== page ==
Godspeed: Mercury astronaut Scott Carpenter dies at age 88
NASA pioneer astronaut Scott Carpenter died Thursday at the age of 88 due to medical complications from a recent stroke, leaving John Glenn as the last remaining member of the Mercury 7, family friends told NBC News.
Carpenter had been hospitalized after suffering a stroke last month in Vail, Colo., where he has his home. Word of his death came from a friend in Florida, Mark Widick, via NBC News' Cape Canaveral correspondent, Jay Barbree.
Carpenter's death leaves Glenn, 92, as the last living member of the Mercury 7, NASA's first group of astronauts.
Carpenter was the backup for the Friendship 7 mission on Feb. 20, 1962, which made Glenn the first American in Earth orbit. It was Carpenter who radioed, "Godspeed, John Glenn," from NASA's Cape Canaveral blockhouse as his colleague headed for history.
Carpenter became the second American in orbit on May 24, 1962, when he piloted his Aurora 7 capsule through three orbits. During that flight, he became the first American to eat solid food in space (in the form of energy snacks called "Space Food Sticks").
"When he went into orbit, instead of just worrying about being a test pilot, he was trying to analyze everything that was happening up there," Barbree said. "That's why I call him the first scientist-astronaut."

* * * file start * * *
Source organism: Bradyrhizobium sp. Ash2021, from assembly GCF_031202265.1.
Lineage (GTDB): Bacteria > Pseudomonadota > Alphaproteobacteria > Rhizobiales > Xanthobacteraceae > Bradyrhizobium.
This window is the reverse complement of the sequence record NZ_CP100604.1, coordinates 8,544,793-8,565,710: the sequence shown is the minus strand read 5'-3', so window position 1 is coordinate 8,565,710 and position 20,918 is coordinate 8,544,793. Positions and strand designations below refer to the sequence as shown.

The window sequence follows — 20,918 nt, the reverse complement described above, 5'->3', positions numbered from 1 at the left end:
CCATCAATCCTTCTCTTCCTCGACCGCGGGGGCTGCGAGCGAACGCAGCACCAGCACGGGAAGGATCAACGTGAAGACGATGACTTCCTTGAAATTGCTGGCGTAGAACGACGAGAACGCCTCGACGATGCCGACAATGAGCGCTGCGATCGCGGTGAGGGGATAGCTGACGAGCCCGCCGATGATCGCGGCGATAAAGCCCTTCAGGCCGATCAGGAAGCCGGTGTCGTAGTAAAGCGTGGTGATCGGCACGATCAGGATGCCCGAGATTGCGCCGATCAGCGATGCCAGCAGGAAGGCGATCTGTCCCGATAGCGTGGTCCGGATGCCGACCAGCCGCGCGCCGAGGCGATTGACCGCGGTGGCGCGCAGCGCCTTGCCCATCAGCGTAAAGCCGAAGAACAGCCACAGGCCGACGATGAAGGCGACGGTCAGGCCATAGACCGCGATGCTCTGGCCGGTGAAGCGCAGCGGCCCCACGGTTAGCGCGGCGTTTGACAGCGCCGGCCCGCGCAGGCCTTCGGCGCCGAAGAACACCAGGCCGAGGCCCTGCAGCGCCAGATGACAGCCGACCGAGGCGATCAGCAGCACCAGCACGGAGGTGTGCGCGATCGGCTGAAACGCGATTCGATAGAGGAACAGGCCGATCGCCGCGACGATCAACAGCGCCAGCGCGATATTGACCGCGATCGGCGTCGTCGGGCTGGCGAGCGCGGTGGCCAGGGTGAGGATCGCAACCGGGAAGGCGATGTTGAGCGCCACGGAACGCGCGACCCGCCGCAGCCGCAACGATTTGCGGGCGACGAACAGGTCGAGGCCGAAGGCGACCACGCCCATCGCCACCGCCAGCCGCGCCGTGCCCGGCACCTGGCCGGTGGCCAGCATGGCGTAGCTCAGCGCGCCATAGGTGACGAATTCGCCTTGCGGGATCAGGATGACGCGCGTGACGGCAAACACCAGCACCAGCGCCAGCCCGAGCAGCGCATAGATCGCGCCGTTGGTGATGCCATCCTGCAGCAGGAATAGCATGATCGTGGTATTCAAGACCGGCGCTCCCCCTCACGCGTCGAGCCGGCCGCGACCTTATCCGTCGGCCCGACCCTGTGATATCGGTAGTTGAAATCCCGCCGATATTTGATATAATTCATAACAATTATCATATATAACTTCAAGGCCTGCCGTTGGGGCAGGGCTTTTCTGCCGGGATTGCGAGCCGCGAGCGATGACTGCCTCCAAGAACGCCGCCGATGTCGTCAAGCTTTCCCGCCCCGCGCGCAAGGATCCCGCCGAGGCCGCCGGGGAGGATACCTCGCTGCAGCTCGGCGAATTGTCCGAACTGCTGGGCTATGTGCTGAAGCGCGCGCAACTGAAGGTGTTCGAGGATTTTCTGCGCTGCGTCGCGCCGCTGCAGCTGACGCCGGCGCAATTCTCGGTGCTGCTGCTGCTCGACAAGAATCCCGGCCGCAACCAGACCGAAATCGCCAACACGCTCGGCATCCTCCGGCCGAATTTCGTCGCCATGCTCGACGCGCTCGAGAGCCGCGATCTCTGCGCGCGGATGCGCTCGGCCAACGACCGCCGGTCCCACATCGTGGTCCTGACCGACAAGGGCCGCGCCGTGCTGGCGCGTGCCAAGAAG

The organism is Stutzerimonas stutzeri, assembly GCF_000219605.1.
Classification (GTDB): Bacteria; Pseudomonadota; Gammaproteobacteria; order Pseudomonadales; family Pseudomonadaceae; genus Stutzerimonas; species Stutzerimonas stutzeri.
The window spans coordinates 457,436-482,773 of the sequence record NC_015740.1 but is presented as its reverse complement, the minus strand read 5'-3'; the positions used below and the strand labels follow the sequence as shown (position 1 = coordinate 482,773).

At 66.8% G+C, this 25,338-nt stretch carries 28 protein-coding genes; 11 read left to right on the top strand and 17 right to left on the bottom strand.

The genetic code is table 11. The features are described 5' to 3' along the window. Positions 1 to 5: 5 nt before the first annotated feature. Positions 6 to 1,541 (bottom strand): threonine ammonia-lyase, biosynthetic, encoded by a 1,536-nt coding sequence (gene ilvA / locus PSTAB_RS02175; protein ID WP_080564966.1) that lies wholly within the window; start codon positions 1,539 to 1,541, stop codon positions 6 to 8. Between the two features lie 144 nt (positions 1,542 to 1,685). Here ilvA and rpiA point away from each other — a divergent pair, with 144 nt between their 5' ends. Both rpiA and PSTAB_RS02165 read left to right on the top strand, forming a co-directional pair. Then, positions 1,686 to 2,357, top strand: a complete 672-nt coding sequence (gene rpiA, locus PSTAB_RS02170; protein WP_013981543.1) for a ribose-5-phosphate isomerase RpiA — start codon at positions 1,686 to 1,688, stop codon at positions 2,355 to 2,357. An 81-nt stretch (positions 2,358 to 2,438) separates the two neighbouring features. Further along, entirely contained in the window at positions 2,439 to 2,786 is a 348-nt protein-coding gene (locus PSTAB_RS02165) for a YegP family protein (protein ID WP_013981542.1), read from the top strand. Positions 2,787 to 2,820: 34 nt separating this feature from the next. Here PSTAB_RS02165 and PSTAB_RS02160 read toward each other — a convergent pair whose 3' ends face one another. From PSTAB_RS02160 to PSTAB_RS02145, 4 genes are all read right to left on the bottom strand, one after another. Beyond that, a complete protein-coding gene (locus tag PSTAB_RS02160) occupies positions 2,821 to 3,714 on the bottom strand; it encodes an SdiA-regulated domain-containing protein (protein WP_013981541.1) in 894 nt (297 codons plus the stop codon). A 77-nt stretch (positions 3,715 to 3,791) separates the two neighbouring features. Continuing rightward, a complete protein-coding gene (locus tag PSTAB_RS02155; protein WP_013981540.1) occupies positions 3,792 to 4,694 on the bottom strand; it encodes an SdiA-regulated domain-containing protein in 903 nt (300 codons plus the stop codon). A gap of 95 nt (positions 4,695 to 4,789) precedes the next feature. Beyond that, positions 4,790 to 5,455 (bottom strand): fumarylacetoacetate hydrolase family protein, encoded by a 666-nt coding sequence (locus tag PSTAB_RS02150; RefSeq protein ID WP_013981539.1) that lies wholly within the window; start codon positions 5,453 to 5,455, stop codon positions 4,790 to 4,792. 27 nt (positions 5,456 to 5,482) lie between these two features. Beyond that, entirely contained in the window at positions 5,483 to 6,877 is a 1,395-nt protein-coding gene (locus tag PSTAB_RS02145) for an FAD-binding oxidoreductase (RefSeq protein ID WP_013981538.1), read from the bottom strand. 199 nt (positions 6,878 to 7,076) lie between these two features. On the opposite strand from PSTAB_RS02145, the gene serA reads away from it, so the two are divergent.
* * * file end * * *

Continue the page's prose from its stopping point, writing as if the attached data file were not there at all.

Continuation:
Aurora 7 was Carpenter's only spaceflight: He was removed from flight status after breaking his arm in a motorcycle accident in 1964, and left NASA in 1967.
In addition to his astronaut experience, the former naval aviator participated in the Navy's SeaLab underwater training program as an aquanaut.
After his retirement from the Navy in 1969, Carpenter took on a number of business ventures and served as a movie consultant in the fields of spaceflight, oceanography and the environment. He wrote two novels as well as a memoir titled "For Spacious Skies."
When Glenn returned to orbit aboard the space shuttle Discovery in 1998, Carpenter said the space missions that he and his Mercury crewmates took on were part of a decades-long effort that would ultimately put humans on Mars.
"All these flights will one day lead to manned exploration of other worlds outside our own solar system," Carpenter said in an essay written for NBC News. "That will not be soon. But it is inevitable."